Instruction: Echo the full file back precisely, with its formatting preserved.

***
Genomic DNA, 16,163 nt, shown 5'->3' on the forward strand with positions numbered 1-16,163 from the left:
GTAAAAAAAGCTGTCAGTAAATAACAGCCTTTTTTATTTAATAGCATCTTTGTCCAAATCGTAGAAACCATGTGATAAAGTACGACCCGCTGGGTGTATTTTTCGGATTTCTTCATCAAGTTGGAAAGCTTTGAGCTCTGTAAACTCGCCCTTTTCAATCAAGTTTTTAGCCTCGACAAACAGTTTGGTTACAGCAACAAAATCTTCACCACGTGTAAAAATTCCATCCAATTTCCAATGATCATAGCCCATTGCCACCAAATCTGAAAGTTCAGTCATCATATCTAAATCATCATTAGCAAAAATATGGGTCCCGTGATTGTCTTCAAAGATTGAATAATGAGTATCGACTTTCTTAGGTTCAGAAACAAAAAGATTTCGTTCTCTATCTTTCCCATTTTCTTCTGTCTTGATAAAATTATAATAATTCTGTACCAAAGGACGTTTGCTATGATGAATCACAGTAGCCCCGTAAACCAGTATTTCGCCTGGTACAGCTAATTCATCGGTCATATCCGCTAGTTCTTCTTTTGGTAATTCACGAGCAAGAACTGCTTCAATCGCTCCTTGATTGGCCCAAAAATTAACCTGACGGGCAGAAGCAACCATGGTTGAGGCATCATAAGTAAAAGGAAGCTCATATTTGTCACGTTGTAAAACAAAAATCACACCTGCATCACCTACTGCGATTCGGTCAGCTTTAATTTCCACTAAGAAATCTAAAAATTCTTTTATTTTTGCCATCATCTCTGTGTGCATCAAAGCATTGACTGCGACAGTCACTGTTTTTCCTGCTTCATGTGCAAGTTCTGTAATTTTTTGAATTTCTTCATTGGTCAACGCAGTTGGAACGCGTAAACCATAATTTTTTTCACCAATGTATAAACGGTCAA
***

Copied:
Genomic DNA, 16,163 nt, shown 5'->3' on the forward strand with positions numbered 1-16,163 from the left:
GTAAAAAAAGCTGTCAGTAAATAACAGCCTTTTTTATTTAATAGCATCTTTGTCCAAATCGTAGAAACCATGTGATAAAGTACGACCCGCTGGGTGTATTTTTCGGATTTCTTCATCAAGTTGGAAAGCTTTGAGCTCTGTAAACTCGCCCTTTTCAATCAAGTTTTTAGCCTCGACAAACAGTTTGGTTACAGCAACAAAATCTTCACCACGTGTAAAAATTCCATCCAATTTCCAATGATCATAGCCCATTGCCACCAAATCTGAAAGTTCAGTCATCATATCTAAATCATCATTAGCAAAAATATGGGTCCCGTGATTGTCTTCAAAGATTGAATAATGAGTATCGACTTTCTTAGGTTCAGAAACAAAAAGATTTCGTTCTCTATCTTTCCCATTTTCTTCTGTCTTGATAAAATTATAATAATTCTGTACCAAAGGACGTTTGCTATGATGAATCACAGTAGCCCCGTAAACCAGTATTTCGCCTGGTACAGCTAATTCATCGGTCATATCCGCTAGTTCTTCTTTTGGTAATTCACGAGCAAGAACTGCTTCAATCGCTCCTTGATTGGCCCAAAAATTAACCTGACGGGCAGAAGCAACCATGGTTGAGGCATCATAAGTAAAAGGAAGCTCATATTTGTCACGTTGTAAAACAAAAATCACACCTGCATCACCTACTGCGATTCGGTCAGCTTTAATTTCCACTAAGAAATCTAAAAATTCTTTTATTTTTGCCATCATCTCTGTGTGCATCAAAGCATTGACTGCGACAGTCACTGTTTTTCCTGCTTCATGTGCAAGTTCTGTAATTTTTTGAATTTCTTCATTGGTCAACGCAGTTGGAACGCGTAAACCATAATTTTTTTCACCAATGTATAAACGGTCAA